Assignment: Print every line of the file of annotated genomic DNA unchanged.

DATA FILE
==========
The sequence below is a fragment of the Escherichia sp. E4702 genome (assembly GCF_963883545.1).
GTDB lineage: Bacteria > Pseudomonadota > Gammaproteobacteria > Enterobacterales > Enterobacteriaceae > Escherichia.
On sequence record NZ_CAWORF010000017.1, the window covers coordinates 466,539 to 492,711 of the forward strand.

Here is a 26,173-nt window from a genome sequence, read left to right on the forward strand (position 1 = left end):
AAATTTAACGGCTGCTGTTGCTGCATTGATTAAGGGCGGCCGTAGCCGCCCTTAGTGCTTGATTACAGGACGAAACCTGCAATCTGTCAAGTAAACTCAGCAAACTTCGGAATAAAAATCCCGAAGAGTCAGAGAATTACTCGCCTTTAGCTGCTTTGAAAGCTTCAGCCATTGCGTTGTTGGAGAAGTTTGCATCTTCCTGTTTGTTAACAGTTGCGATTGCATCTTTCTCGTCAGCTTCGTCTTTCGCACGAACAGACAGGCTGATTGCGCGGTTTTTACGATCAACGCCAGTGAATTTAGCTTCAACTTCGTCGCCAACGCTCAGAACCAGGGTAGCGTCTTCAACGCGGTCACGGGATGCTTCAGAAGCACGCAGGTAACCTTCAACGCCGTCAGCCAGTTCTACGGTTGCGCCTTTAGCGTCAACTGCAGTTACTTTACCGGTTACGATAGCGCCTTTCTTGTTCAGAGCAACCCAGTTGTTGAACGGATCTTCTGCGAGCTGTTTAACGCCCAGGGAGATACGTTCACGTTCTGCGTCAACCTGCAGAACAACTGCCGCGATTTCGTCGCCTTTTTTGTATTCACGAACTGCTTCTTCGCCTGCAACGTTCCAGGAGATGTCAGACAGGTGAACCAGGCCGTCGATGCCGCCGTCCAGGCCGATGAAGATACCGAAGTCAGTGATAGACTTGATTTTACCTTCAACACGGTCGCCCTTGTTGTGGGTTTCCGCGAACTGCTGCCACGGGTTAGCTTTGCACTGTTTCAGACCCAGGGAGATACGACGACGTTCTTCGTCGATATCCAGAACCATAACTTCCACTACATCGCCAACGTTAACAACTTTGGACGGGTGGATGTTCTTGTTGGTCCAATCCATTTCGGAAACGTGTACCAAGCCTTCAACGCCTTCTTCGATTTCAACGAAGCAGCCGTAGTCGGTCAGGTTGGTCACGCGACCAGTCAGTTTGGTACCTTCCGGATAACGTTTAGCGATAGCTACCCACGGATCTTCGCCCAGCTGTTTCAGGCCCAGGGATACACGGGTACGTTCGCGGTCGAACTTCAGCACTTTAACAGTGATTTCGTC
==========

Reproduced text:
The sequence below is a fragment of the Escherichia sp. E4702 genome (assembly GCF_963883545.1).
GTDB lineage: Bacteria > Pseudomonadota > Gammaproteobacteria > Enterobacterales > Enterobacteriaceae > Escherichia.
On sequence record NZ_CAWORF010000017.1, the window covers coordinates 466,539 to 492,711 of the forward strand.

Here is a 26,173-nt window from a genome sequence, read left to right on the forward strand (position 1 = left end):
AAATTTAACGGCTGCTGTTGCTGCATTGATTAAGGGCGGCCGTAGCCGCCCTTAGTGCTTGATTACAGGACGAAACCTGCAATCTGTCAAGTAAACTCAGCAAACTTCGGAATAAAAATCCCGAAGAGTCAGAGAATTACTCGCCTTTAGCTGCTTTGAAAGCTTCAGCCATTGCGTTGTTGGAGAAGTTTGCATCTTCCTGTTTGTTAACAGTTGCGATTGCATCTTTCTCGTCAGCTTCGTCTTTCGCACGAACAGACAGGCTGATTGCGCGGTTTTTACGATCAACGCCAGTGAATTTAGCTTCAACTTCGTCGCCAACGCTCAGAACCAGGGTAGCGTCTTCAACGCGGTCACGGGATGCTTCAGAAGCACGCAGGTAACCTTCAACGCCGTCAGCCAGTTCTACGGTTGCGCCTTTAGCGTCAACTGCAGTTACTTTACCGGTTACGATAGCGCCTTTCTTGTTCAGAGCAACCCAGTTGTTGAACGGATCTTCTGCGAGCTGTTTAACGCCCAGGGAGATACGTTCACGTTCTGCGTCAACCTGCAGAACAACTGCCGCGATTTCGTCGCCTTTTTTGTATTCACGAACTGCTTCTTCGCCTGCAACGTTCCAGGAGATGTCAGACAGGTGAACCAGGCCGTCGATGCCGCCGTCCAGGCCGATGAAGATACCGAAGTCAGTGATAGACTTGATTTTACCTTCAACACGGTCGCCCTTGTTGTGGGTTTCCGCGAACTGCTGCCACGGGTTAGCTTTGCACTGTTTCAGACCCAGGGAGATACGACGACGTTCTTCGTCGATATCCAGAACCATAACTTCCACTACATCGCCAACGTTAACAACTTTGGACGGGTGGATGTTCTTGTTGGTCCAATCCATTTCGGAAACGTGTACCAAGCCTTCAACGCCTTCTTCGATTTCAACGAAGCAGCCGTAGTCGGTCAGGTTGGTCACGCGACCAGTCAGTTTGGTACCTTCCGGATAACGTTTAGCGATAGCTACCCACGGATCTTCGCCCAGCTGTTTCAGGCCCAGGGATACACGGGTACGTTCGCGGTCGAACTTCAGCACTTTAACAGTGATTTCGTC